Maybe I can help out here. I studied this in college and made "A"s.
>This is [was going to be] off list because though interesting, it's
>not a sustainable ag topic, strictly speaking.
>Thursday, December 30, 1999, 10:03:15 AM, you wrote:
>RV> commercial banks create money, that is how they make so much of
>OK, Roberto, let's go over this again. You are making a claim that I
>can neither refute nor confirm at this time. For discussion's sake,
>let's say banks *do* actually do this. But I don't feel you've
>explained the mechanism by which it's accomplished.
Banks actually DO do things this way. The mechanism is called the
fractional reserve system. Let's say they are required to keep on hand a
fractional reserve of 10% of the "money" that they issue as credit. This
means that if you deposit $100 dollars of cash in the bank they can put
this cash in reserve and issue credits of $1,000 against it since 10% of
$1,000 is $100. Actually it is never quite supposed to max out like this
and it works more like they issue the credit and will put it in your
account on the books. But only a small portion of the credit is out in
liquid cash at any one time. Ever wonder why banks are so interested in
serving the customers at the windows where cash flows in or out and why
checking accounts operate at such low rates? Seeing that the flow of
currency is smoothly maintained is essential to seeing that the fractional
reserve system works. So they take in $100 and by having that exchange
going at the teller's window they can loan out the $1,000 in credit and
rely on circulation, cash flow of about $100 to come back in in payments so
that they loan a thou today but get a hundred of it back today as well.
This means that when they do the books that night it comes out they only
actually loaned a net of $900 that day because they loaned $1,000 but were
repaid $100 of it. This maintains a cushion that keeps cash disbursements
covered and their reserve untouched, unused and actually in reserve. It may
sound a little complex and confusing because it is a pretty slick juggling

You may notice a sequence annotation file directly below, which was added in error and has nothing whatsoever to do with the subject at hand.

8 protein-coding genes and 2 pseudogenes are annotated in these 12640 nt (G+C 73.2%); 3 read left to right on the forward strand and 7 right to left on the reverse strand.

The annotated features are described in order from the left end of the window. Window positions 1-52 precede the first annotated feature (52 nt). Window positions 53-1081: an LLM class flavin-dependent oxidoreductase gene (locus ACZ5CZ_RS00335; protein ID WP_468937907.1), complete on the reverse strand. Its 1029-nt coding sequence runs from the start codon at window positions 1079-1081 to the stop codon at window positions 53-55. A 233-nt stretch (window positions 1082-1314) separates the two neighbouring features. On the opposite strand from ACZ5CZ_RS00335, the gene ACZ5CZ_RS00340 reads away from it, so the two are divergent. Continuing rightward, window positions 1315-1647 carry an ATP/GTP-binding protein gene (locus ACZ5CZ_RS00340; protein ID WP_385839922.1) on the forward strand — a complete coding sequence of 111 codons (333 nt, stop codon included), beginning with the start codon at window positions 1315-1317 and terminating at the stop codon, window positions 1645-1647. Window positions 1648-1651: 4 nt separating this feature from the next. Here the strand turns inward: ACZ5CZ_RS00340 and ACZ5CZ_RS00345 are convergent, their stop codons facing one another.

>I have to assume that any credit made by a bank is backed by money
Incorrect assumption. When you boil it down only a small fraction is backed
by any money and the rest is backed by debt.
>that has to reside somewhere other than the banks own books.
Some does. I realize I was a little clumsy in my description of this above,
but it's there if you puzzle through it.
>Therefore: I understand you to be saying that banks issue credits that
>*aren't* backed by money, just as governments can create money that
>isn't backed by reserves of foreign currency, gold or something
Quite right. Consider the practice of holding foreign currency in reserve.
If 20 or 30 countries are shuffling their currency around to hold it in
reserve and only one has anything substantial, isn't this rather like a
gigantic shell game?
>(This is a dangerous thing for a government to do, btw - it's
>inflationary and can result in the devaluation of the country's
>currency, if a lack of confidence results from it, as often occurs. To
>get away with it even occasionally, a country would have to have a
>strong, productive economy in other respects. I live in Mexico where
>this was once done on a major scale and believe me, the results
>require a heavy sacrifice in order to finally be corrected).
There's a few different things going on here. First, inflation is not based
purely on the supply of money, but also on the supply of goods. If there is
a lot of money out on loan to manufacturers and goods are plentiful and
cheap this may be deflationary even if the money markets see to it that
money supply is plentiful, deposits at banks go up while loans go down. and
fractional reserves grow. Conversely if you tighten the supply of cash
when goods are scarce and drive up the interest rates people are going to
want to borrow a lot more no matter the interest rates so they can purchase
what they need of scarce commodities. This can end up fueling inflation if
the percentage of fractional reserves shrinks, say to 5% and a $100 deposit
can then be turned into $2,000 worth of loans. Remember what the Fed did
during Jimmy Carter's re-election campaign? They had interest rates over
20% and it was a major inflationary period. Later the Fed relaxed rates
under Reagan and during his presidency the Gipper added something like 4
trillion dollars to the Federal debt, but that was deflationary.
>RV> I've posed this question so many times, even to economists, and
>RV> have almost always gotten the wrong answer: ASSUMING A RESERVE